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The working title of this film was Build My Gallows High. In September 1945, RKO outbid Warner Bros. for the rights to Geoffrey Homes's as yet unpublished novel, according to a Los Angeles Times article. The same article observed that the story was a "natural" for Warner Bros.' contract star Humphrey Bogart. Modern sources note that Homes did, in fact, request that Bogart play the part of "Jeff," but Warner Bros. refused to lend him to RKO. Modern sources also claim that James M. Cain rewrote Homes's script with Frank Fenton. Fenton is credited as a contributing writer by Screen Achievements Bulletin, but Cain's contribution has not been confirmed by contemporary sources.
Hollywood Reporter news items and RKO production files contained in the UCLA Arts-Special Collections add the following information about the production: Pat O'Brien was first considered by RKO to play the film's lead. In October 1945, John Garfield was signed to play the lead as part of a one-picture per year contract with the studio, and the script was reportedly rewritten for him. Two months later, Dick Powell was announced as the film's star, and Edward Dmytryk was announced as the director. Because of a scheduling conflict with the British co-production So Well Remembered (see below), Dmytryk was replaced by Jacques Tourneur in the summer of 1946. In November 1945, J. Robert Bren was announced as producer, although Warren Duff, who is credited on screen in that capacity, had already been slated to produce. Lex Barker was tested for the role in the production. RKO borrowed Kirk Douglas from Paramount for the picture. Some scenes for the film were shot in San Francisco, the Lake Tahoe area and other parts of the High Sierras of California and Nevada, including Twin Lakes and Gull Lake. Other scenes were filmed in Bridgeport, Sherwood Lake and Sequit Point, CA, and at the RKO Ranch in Encino, CA. (Modern sources claim that background shooting was done in New York and Acapulco, Mexico.) As a result of Out of the Past, Tourneur was given a new term contract by RKO in April 1947. Out of the Past was the final collaboration between Tourneur and director of photography Nicholas Musuraca, who worked together on such films as RKO's 1942 Cat People . In mid-October 1947, United Artists Corp. purchased the rights to Out of the Past and Station West, another RKO film.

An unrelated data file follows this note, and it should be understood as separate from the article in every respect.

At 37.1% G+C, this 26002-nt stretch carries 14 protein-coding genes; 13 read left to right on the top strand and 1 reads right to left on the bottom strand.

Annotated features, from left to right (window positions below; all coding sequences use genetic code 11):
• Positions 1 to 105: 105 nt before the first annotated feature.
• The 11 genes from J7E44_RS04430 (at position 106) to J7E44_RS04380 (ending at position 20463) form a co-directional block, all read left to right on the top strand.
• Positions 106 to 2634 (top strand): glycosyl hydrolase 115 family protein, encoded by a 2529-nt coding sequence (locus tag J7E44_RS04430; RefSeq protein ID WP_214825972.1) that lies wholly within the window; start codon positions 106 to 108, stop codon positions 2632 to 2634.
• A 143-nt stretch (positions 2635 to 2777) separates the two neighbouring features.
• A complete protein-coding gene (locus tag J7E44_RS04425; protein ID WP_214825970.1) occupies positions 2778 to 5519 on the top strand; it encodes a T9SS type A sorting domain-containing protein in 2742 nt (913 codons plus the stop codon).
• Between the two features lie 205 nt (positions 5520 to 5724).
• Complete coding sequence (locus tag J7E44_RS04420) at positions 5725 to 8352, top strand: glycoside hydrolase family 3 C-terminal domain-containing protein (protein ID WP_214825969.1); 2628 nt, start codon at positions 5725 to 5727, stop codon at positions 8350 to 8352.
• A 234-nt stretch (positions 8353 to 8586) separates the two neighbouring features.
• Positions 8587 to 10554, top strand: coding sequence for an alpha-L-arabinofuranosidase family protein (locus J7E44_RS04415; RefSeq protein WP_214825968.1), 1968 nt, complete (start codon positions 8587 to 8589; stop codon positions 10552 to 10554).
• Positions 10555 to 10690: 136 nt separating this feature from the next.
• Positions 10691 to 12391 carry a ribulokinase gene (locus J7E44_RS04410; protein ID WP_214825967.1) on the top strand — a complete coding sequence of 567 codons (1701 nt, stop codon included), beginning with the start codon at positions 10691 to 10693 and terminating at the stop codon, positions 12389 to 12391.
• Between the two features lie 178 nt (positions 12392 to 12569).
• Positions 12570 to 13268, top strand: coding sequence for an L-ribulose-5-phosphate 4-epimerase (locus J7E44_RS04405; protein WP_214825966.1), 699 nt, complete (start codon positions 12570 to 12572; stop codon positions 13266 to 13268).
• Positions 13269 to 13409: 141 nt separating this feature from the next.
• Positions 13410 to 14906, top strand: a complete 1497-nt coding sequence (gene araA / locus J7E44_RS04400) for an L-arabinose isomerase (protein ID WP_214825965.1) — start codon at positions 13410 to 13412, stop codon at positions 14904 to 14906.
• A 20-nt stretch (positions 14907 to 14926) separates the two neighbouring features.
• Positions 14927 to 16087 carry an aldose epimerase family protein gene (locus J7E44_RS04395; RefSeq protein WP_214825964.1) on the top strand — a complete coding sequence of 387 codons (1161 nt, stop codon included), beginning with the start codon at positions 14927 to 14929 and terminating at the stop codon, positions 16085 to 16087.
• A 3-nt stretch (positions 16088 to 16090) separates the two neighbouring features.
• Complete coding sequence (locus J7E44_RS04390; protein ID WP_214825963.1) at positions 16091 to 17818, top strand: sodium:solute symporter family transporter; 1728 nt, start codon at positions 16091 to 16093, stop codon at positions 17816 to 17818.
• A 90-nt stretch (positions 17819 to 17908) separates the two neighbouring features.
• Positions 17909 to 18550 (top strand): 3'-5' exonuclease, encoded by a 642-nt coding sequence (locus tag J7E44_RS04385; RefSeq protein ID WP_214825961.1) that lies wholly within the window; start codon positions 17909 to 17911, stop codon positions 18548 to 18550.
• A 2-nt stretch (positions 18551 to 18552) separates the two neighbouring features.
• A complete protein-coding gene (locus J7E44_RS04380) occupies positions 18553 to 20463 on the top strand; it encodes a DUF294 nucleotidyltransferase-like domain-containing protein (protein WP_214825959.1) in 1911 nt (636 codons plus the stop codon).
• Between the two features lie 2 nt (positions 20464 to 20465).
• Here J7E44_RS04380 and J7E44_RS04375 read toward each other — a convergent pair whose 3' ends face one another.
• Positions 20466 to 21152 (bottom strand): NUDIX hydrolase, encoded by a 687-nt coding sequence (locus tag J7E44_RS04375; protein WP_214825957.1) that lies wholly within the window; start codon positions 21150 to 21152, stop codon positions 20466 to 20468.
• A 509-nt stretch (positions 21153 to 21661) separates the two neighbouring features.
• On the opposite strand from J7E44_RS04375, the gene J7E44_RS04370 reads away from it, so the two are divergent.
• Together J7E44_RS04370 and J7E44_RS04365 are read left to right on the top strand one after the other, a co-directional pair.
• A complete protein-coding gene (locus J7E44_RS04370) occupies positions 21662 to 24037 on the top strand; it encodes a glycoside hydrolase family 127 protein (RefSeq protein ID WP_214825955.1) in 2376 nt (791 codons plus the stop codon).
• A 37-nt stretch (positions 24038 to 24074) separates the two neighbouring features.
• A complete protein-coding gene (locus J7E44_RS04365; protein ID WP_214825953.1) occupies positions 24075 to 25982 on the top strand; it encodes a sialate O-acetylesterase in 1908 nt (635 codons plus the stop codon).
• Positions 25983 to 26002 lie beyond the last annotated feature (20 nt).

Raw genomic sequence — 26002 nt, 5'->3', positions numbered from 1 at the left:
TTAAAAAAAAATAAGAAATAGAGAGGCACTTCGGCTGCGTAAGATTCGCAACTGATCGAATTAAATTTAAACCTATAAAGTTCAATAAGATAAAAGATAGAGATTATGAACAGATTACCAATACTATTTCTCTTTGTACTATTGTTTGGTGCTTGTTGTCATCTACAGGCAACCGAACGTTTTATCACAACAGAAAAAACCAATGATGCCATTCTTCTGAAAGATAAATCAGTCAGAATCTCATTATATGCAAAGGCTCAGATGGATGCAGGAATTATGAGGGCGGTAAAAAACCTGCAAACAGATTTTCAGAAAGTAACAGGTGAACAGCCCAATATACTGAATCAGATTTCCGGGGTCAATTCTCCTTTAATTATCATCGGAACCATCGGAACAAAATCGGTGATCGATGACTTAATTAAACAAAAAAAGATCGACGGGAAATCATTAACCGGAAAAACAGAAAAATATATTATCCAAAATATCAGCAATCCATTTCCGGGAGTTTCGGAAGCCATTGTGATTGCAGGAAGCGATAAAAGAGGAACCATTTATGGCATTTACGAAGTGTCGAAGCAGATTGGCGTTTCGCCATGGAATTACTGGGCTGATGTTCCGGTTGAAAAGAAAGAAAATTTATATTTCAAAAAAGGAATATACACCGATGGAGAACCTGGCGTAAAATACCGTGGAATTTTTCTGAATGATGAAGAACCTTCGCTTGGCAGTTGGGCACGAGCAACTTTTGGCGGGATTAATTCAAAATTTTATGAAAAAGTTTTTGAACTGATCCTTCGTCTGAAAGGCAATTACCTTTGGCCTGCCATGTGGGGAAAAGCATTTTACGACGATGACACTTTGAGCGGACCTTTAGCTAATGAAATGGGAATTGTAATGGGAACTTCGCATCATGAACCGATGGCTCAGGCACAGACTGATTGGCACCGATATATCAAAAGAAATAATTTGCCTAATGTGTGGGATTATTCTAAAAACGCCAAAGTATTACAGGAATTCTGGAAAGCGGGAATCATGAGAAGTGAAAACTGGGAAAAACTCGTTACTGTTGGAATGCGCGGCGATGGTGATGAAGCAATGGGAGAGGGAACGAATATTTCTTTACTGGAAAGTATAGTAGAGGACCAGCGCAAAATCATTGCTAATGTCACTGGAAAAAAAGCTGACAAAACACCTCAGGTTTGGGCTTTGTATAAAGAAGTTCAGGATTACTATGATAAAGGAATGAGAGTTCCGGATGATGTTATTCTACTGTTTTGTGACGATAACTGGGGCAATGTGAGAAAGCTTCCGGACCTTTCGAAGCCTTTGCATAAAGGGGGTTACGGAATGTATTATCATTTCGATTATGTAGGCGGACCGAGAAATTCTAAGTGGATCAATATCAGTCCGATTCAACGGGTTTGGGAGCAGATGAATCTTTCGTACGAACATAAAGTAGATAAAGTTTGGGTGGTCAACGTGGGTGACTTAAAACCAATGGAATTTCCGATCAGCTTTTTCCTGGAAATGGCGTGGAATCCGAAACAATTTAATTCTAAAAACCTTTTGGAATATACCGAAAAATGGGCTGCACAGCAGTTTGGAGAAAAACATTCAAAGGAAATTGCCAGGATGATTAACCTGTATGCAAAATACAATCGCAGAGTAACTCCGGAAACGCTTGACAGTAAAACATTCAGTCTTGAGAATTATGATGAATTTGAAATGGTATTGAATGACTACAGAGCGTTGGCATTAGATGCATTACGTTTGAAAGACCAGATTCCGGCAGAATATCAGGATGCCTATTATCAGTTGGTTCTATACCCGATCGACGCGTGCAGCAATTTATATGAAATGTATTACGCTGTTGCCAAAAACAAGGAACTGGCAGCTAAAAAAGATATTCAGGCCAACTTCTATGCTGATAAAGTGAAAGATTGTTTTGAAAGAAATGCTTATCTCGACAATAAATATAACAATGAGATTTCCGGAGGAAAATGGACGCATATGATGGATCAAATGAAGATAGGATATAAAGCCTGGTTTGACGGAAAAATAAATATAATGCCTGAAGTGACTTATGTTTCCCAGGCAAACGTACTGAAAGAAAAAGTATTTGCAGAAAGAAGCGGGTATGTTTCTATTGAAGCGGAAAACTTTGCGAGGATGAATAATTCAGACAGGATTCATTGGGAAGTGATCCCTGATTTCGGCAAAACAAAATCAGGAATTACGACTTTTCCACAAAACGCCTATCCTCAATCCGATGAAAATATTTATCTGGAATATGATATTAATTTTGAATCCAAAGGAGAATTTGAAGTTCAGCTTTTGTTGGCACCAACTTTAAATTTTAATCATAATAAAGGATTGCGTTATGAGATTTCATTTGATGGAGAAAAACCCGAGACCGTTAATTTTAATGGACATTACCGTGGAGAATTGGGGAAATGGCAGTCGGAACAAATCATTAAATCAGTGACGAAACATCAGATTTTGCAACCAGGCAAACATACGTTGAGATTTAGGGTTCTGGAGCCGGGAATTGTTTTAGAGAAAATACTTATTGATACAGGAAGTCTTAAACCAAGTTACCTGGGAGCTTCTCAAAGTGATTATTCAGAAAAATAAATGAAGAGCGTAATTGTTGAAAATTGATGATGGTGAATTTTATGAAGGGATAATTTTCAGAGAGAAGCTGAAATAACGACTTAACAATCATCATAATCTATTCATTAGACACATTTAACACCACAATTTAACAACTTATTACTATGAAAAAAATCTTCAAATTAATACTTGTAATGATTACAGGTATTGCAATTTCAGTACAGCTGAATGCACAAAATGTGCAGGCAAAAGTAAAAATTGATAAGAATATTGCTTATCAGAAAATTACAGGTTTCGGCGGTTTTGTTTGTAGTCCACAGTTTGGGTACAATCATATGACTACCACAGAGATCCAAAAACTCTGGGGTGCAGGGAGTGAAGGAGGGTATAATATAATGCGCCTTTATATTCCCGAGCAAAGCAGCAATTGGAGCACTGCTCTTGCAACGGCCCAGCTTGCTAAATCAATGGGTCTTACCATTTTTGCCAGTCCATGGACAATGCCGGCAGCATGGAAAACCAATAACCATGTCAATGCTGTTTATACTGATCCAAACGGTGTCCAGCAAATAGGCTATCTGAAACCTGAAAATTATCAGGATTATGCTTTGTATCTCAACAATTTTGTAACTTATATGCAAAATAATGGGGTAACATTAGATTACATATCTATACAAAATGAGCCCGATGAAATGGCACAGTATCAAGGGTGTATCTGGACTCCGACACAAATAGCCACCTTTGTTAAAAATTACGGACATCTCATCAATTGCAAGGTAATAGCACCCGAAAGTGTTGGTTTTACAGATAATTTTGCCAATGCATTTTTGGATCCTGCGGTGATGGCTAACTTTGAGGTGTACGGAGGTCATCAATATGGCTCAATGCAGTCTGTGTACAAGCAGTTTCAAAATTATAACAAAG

According to MPAA/PCA files at the AMPAS Library, PCA director Joseph I. Breen rejected early drafts of the script in which "Kathie" is shown living with both "Whit" and "Jeff" without benefit of marriage. Noting in a June 12, 1946 letter that "such a brazen portrayal of gross illicit sex is in violation of the Code," Breen strongly recommended that the novel not be filmed. By October 1946, however, after changes had been made in two different scripts, Breen softened his objections and stated that, as long as Kathie does not appear to be living with Jeff, the story would be approved. In the film, Kathie and Jeff's living arrangements are left rather vague. Breen also objected to Jeff's "deliberate suicide" at the end, but agreed that his demise was morally necessary.
Many modern critics consider Out of the Past to be a quintessential film noir picture. Modern sources credit Linwood Dunn with the film's optical effects. In 1983, Taylor Hackford directed Jeff Bridges, Rachel Ward and James Woods in Against All Odds, an updated version of Homes's novel. Jane Greer played Kathie's mother in the later version.